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One common thread has connected each day of Jimmy Landry’s life for the past decade.

“I’m grateful for every day that I wake up,” the Black Mountain singer-songwriter known for evoking emotion through folksy tunes over an acoustic guitar said with a smile. “I’m always thankful for the opportunity to participate in life.”

That gratitude culminates at the White Horse near his Oct. 4 birthday each year with a celebration of life itself, which has boasted an impressive list of Landry’s friends from Asheville’s music scene and beyond. 

However, after facing health challenges throughout much of the year, Jimmy Landry’s 10th Annual Big Birthday Bash, set for 8 p.m. on Saturday, Oct. 6, was thrown into uncertainty following a throat cancer diagnosis in April.

Of course there weren't supposed to be any birthday bashes for Landry after he learned he had congestive heart failure in 2008. Doctors told him he likely wouldn't live through the year. Landry responded by making drastic lifestyle changes, which included him switching to a plant-based diet. 

A year-and-a-half later Landry hosted the first of nine birthday performances at the Black Mountain venue. Last October, he finally received word he was placed on a list for a heart transplant.

"They don't give transplants to people with cancer," he said. "So they deactivated me from that list."

Since it wasn't the first time Landry was forced to deal with life-altering medical news, he began doing research. 

"I did my homework and found this doctor in Chapel Hill," Landry said. "He wouldn't do surgery because of my heart, but he told me he had a low-dose radiation study going and thought I would be an excellent candidate for that treatment."

He decided he would focus on writing music while undergoing the treatment.

"I hadn't written a song in a while," Landry said. "There's a direct link between the words "creator" and "creativity." These songs don't come from me they come through me and I had been blocking that somehow."

He took his guitar to Chapel Hill, but he also took his own approach to dealing with the path in front of him.

"I didn't want to use that language that's about 'fighting' and 'battling,'" he said. "I kept thinking: 'Do I want to puddle upstream or go with the current?'"

Instead of focusing on the fight, he opened himself up to inspiration and connected with musicians in the area that he had gotten to know throughout his career. One of those was Jonathan Byrd, who played at Landry's birthday bash last year.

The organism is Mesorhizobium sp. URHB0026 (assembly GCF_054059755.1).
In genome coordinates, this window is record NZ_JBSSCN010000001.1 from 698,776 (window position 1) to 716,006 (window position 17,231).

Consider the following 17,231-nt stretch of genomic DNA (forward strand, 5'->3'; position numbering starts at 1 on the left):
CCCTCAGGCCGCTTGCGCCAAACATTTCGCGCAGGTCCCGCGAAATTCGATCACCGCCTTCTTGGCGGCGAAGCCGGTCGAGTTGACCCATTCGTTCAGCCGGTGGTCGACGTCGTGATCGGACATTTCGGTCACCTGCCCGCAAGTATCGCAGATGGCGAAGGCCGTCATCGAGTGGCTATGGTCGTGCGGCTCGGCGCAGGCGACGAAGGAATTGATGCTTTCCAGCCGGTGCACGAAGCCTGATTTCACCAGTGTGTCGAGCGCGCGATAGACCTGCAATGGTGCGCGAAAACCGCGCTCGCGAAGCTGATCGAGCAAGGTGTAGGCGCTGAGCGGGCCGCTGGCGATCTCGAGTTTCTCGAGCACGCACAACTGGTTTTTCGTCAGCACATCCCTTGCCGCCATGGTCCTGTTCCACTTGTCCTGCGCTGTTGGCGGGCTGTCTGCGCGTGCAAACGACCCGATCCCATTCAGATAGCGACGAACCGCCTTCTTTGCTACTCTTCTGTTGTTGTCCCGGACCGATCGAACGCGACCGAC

"I fell into this group of great singer-songwriters out there," he said. "I went to see my buddy Jonathan, who played last years bash, the first Wednesday I was there."

Almost immediately Landry began writing songs. 

"I immersed myself in music," he said. "In the second week I finished a song that had started falling out of me when I was driving to my first radiation treatment."

He would go on to pen five songs during seven weeks of treatment. He was onto the stage by Byrd, who plays every Wednesday night to a packed house at a bar in Chapel Hill called the Kraken. 

"He gets a big crowd out there," Landry said. "Jonathan got up there and said: 'I love Jimmy Landry; this man's a warrior.' That's not a bad thing to be."

Landry describes those who supported him during his treatment as "angels."

With a renewed dedication to his craft, Landry reached out longtime friends and acclaimed area musicians Malcolm Holcombe and Woody Wood about joining him this year. 

"They're both powerhouses in the Asheville music scene," Landry said. "I want to see what happens putting those two together on the stage. I was pretty clear that last year I was the weak link on the bill, and I'm even more sure of that this year."

There's no telling what the musical combination of Holcombe, a Swannanoa resident who recently released his 14th solo album "Come Hell or High Water," and Wood will produce, Landry added. 

There are a couple of things that Landry is sure of, however: One is that, pending additional tests, doctors believe he is now cancer-free. The other is that creating new music helped him get there.

"I think writing cured my cancer," says Landry with a smile. "Now I want to see if it can cure heart disease too."

 

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